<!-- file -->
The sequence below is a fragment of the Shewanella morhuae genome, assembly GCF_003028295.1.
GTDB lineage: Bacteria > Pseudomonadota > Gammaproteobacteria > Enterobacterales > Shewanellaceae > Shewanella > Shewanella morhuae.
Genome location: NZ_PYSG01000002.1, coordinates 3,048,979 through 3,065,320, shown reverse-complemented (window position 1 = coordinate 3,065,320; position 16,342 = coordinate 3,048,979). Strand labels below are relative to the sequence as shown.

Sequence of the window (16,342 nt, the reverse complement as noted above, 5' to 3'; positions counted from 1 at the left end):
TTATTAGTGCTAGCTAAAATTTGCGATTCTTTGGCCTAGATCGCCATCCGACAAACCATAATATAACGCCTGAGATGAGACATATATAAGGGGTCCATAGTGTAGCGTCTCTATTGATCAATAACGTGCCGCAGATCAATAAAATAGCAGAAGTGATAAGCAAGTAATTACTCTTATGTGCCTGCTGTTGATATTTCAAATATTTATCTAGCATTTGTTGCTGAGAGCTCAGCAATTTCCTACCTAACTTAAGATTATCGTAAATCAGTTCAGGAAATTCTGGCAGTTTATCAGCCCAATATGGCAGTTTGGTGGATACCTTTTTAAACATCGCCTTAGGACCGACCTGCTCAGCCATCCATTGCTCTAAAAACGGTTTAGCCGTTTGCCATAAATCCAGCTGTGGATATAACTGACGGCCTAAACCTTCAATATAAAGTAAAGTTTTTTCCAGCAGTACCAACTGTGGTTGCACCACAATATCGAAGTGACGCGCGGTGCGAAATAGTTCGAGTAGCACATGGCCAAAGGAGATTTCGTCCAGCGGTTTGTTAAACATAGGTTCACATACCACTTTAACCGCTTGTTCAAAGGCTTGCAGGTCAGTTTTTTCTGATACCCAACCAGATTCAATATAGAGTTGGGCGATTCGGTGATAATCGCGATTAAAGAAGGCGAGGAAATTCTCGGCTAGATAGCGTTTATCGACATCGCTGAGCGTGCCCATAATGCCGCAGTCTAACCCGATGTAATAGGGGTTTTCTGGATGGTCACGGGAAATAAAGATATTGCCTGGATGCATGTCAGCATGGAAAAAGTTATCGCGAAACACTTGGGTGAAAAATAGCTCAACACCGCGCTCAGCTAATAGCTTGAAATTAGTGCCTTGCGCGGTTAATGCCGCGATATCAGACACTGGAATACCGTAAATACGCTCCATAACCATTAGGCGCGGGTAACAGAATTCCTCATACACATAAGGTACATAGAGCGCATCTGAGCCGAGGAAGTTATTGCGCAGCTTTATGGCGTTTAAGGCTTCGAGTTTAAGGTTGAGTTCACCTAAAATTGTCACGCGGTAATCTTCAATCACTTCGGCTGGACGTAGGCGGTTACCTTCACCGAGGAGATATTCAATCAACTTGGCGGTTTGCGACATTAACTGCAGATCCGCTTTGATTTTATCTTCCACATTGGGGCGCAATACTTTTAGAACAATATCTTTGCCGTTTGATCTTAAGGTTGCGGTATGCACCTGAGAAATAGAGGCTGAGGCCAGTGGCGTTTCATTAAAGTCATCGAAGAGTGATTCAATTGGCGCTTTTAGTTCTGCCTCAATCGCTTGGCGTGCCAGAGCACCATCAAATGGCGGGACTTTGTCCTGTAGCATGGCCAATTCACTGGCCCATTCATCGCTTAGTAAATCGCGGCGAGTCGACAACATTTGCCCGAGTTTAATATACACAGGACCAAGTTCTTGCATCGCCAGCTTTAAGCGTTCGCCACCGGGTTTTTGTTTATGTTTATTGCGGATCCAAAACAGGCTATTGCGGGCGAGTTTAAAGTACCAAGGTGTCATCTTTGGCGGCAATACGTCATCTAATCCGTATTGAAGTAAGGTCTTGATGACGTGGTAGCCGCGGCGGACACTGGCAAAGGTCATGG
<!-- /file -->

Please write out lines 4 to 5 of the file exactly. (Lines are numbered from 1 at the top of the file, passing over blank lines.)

Sequence of the window (16,342 nt, the reverse complement as noted above, 5' to 3'; positions counted from 1 at the left end):
TTATTAGTGCTAGCTAAAATTTGCGATTCTTTGGCCTAGATCGCCATCCGACAAACCATAATATAACGCCTGAGATGAGACATATATAAGGGGTCCATAGTGTAGCGTCTCTATTGATCAATAACGTGCCGCAGATCAATAAAATAGCAGAAGTGATAAGCAAGTAATTACTCTTATGTGCCTGCTGTTGATATTTCAAATATTTATCTAGCATTTGTTGCTGAGAGCTCAGCAATTTCCTACCTAACTTAAGATTATCGTAAATCAGTTCAGGAAATTCTGGCAGTTTATCAGCCCAATATGGCAGTTTGGTGGATACCTTTTTAAACATCGCCTTAGGACCGACCTGCTCAGCCATCCATTGCTCTAAAAACGGTTTAGCCGTTTGCCATAAATCCAGCTGTGGATATAACTGACGGCCTAAACCTTCAATATAAAGTAAAGTTTTTTCCAGCAGTACCAACTGTGGTTGCACCACAATATCGAAGTGACGCGCGGTGCGAAATAGTTCGAGTAGCACATGGCCAAAGGAGATTTCGTCCAGCGGTTTGTTAAACATAGGTTCACATACCACTTTAACCGCTTGTTCAAAGGCTTGCAGGTCAGTTTTTTCTGATACCCAACCAGATTCAATATAGAGTTGGGCGATTCGGTGATAATCGCGATTAAAGAAGGCGAGGAAATTCTCGGCTAGATAGCGTTTATCGACATCGCTGAGCGTGCCCATAATGCCGCAGTCTAACCCGATGTAATAGGGGTTTTCTGGATGGTCACGGGAAATAAAGATATTGCCTGGATGCATGTCAGCATGGAAAAAGTTATCGCGAAACACTTGGGTGAAAAATAGCTCAACACCGCGCTCAGCTAATAGCTTGAAATTAGTGCCTTGCGCGGTTAATGCCGCGATATCAGACACTGGAATACCGTAAATACGCTCCATAACCATTAGGCGCGGGTAACAGAATTCCTCATACACATAAGGTACATAGAGCGCATCTGAGCCGAGGAAGTTATTGCGCAGCTTTATGGCGTTTAAGGCTTCGAGTTTAAGGTTGAGTTCACCTAAAATTGTCACGCGGTAATCTTCAATCACTTCGGCTGGACGTAGGCGGTTACCTTCACCGAGGAGATATTCAATCAACTTGGCGGTTTGCGACATTAACTGCAGATCCGCTTTGATTTTATCTTCCACATTGGGGCGCAATACTTTTAGAACAATATCTTTGCCGTTTGATCTTAAGGTTGCGGTATGCACCTGAGAAATAGAGGCTGAGGCCAGTGGCGTTTCATTAAAGTCATCGAAGAGTGATTCAATTGGCGCTTTTAGTTCTGCCTCAATCGCTTGGCGTGCCAGAGCACCATCAAATGGCGGGACTTTGTCCTGTAGCATGGCCAATTCACTGGCCCATTCATCGCTTAGTAAATCGCGGCGAGTCGACAACATTTGCCCGAGTTTAATATACACAGGACCAAGTTCTTGCATCGCCAGCTTTAAGCGTTCGCCACCGGGTTTTTGTTTATGTTTATTGCGGATCCAAAACAGGCTATTGCGGGCGAGTTTAAAGTACCAAGGTGTCATCTTTGGCGGCAATACGTCATCTAATCCGTATTGAAGTAAGGTCTTGATGACGTGGTAGCCGCGGCGGACACTGGCAAAGGTCATGG